The Wealth of Stein

# The Wealth of Stein

March 26 1999 3:30 AM

# The Wealth of Stein

## In which the economist asks: Am I richer than I was a year ago?

A year ago I was living in a \$150,000 apartment, which I owned. It was a small, two-room apartment. Now I am living in a \$175,000 apartment, which I own. It is also a small two-room apartment. In fact, it is the same apartment, although a little shabbier. A year ago I could have sold the apartment for \$150,000. Now I can sell it for \$175,000.

Am I richer? I would have \$25,000 more in cash if I sold today vs. a year ago. But money is a sterile thing, good only for what it will buy. Today's \$175,000 will buy 62,724 packages of Product 19, whereas last year's \$150,000 would have bought only 53,763 packages, so I am richer in Product 19. I do not, however, live on Product 19 alone.

We are accustomed to the idea that we should convert all dollar amounts to "real" values by adjusting with the consumer price index. Because the CPI rose by 1.7 percent in the past year (January to January), the value of my apartment rose by only 14.7 percent in terms of the goods and services included in the CPI, rather than the 16.6 percent by which it rose in terms of dollars.

But if I sell my apartment, I probably won't use the proceeds to buy that month's assortment of stuff that's in the CPI. I will probably want to buy some other asset that will yield a stream of income into the future. I could, for example, buy 30-year Treasury bonds. In March 1998 the \$150,000 from my apartment sale would have bought bonds with a total yield of \$8,925 a year. In March 1999 with \$175,000 I can buy such bonds with a yield of \$9,730 a year. In those terms I have got richer.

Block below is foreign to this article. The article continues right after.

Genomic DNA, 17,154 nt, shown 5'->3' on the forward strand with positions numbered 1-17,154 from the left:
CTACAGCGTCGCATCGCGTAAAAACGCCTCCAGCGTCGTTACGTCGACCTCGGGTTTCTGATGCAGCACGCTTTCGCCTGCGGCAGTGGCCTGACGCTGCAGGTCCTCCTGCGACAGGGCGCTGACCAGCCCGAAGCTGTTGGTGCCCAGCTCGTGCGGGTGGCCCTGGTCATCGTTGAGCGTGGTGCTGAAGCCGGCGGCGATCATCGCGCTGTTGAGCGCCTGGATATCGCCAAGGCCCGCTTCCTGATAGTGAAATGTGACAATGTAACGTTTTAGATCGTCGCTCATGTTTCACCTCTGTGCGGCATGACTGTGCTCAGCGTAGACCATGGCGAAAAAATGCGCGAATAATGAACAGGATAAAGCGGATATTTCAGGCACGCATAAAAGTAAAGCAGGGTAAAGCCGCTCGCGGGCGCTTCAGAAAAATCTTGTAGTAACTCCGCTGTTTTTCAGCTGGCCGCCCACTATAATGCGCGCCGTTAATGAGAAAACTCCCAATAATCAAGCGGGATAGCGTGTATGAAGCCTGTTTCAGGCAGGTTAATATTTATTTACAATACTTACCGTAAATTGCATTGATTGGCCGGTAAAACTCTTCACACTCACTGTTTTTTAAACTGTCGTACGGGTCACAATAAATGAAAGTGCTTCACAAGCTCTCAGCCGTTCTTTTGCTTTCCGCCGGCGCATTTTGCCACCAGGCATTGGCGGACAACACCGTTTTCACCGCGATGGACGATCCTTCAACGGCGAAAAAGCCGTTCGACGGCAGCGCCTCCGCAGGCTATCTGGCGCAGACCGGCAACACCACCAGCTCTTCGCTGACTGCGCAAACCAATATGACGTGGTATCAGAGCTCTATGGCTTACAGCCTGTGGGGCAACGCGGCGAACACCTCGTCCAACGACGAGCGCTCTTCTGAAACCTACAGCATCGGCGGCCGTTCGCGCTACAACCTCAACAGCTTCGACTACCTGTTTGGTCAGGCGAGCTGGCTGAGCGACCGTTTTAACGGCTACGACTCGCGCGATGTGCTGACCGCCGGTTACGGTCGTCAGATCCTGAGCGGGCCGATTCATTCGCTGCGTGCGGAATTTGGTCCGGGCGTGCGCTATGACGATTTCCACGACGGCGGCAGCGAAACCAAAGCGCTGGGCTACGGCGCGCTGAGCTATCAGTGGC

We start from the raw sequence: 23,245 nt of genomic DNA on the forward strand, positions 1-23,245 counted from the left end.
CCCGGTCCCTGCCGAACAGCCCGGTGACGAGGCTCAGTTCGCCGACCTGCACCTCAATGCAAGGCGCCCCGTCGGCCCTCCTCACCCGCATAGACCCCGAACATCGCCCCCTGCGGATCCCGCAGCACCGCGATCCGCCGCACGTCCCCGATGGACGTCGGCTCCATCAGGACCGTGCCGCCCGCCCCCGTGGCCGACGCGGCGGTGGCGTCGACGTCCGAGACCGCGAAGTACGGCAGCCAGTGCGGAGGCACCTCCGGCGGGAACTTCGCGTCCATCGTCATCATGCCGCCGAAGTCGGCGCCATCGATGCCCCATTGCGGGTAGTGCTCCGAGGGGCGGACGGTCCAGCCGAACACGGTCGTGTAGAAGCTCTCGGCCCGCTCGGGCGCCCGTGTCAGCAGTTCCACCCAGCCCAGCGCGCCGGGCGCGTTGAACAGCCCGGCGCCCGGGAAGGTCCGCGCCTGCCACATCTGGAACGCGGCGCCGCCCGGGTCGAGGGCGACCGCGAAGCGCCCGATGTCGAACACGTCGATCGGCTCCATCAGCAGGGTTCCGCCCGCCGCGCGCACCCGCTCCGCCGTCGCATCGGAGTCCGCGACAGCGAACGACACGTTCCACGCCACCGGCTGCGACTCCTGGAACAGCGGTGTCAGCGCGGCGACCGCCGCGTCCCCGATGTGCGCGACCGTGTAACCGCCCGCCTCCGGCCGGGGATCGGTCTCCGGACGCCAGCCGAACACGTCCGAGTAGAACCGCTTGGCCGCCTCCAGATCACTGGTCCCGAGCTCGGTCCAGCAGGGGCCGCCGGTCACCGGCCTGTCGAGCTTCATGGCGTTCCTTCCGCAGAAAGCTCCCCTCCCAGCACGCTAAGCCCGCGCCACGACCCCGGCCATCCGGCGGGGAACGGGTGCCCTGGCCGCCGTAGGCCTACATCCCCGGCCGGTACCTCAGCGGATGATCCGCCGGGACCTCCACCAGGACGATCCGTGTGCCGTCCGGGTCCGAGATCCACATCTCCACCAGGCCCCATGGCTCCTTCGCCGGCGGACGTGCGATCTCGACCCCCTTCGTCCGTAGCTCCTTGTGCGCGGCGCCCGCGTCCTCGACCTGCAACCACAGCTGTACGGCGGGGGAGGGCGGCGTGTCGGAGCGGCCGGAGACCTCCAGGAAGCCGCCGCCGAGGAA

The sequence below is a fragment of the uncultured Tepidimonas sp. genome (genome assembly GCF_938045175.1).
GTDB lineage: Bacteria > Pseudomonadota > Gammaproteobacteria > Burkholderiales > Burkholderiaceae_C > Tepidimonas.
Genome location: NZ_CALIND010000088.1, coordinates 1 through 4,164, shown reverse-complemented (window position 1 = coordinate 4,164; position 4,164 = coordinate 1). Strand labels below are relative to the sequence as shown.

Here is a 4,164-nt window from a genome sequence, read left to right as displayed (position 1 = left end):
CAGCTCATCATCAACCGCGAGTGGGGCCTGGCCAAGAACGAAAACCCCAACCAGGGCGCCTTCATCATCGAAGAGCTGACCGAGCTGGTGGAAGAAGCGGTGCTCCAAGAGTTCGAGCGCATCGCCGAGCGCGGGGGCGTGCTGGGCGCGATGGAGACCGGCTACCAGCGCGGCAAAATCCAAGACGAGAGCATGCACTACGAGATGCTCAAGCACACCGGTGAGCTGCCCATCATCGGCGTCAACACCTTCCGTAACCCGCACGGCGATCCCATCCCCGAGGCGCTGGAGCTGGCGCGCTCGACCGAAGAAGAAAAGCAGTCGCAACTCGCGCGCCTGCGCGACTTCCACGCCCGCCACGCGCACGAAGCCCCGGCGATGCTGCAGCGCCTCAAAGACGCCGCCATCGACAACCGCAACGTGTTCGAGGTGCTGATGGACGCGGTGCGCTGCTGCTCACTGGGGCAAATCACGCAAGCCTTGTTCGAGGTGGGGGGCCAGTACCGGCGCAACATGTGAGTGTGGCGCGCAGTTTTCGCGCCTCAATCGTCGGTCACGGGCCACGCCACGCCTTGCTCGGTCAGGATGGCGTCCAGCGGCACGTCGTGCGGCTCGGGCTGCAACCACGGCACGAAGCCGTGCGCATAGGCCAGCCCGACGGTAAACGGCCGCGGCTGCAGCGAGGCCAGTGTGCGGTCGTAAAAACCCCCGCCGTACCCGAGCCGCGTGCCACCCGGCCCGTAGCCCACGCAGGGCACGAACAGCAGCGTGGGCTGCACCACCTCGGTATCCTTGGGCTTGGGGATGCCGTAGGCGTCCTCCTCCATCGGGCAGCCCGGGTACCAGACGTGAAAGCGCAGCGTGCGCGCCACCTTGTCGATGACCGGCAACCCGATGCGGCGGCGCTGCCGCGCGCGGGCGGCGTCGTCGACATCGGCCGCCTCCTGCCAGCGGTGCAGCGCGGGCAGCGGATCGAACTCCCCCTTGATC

B ut Treasury bonds are not what make everyone feel richer every day. I might want to be more venturesome in the hope of getting a larger--though riskier--income stream. Suppose I buy shares in the S&P 500 Index. The price of that index rose 21.3 percent in the past year (to March 11). Since the price of my apartment rose by only 16.6 percent, I can buy only 96.1 percent as much of the S&P 500 as I could have bought a year ago. But what I care about is how much future income I will get. If the future income from the stocks in the S&P 500 has risen by 4 percent per share, I would be getting as much future income from buying in 1999 as I would have got from buying in 1998. But I really don't know whether it has risen that much. So, I don't know whether the shares of the S&P 500 I can buy for \$175,000 in March 1999 are worth more than the shares I could have bought in March 1998.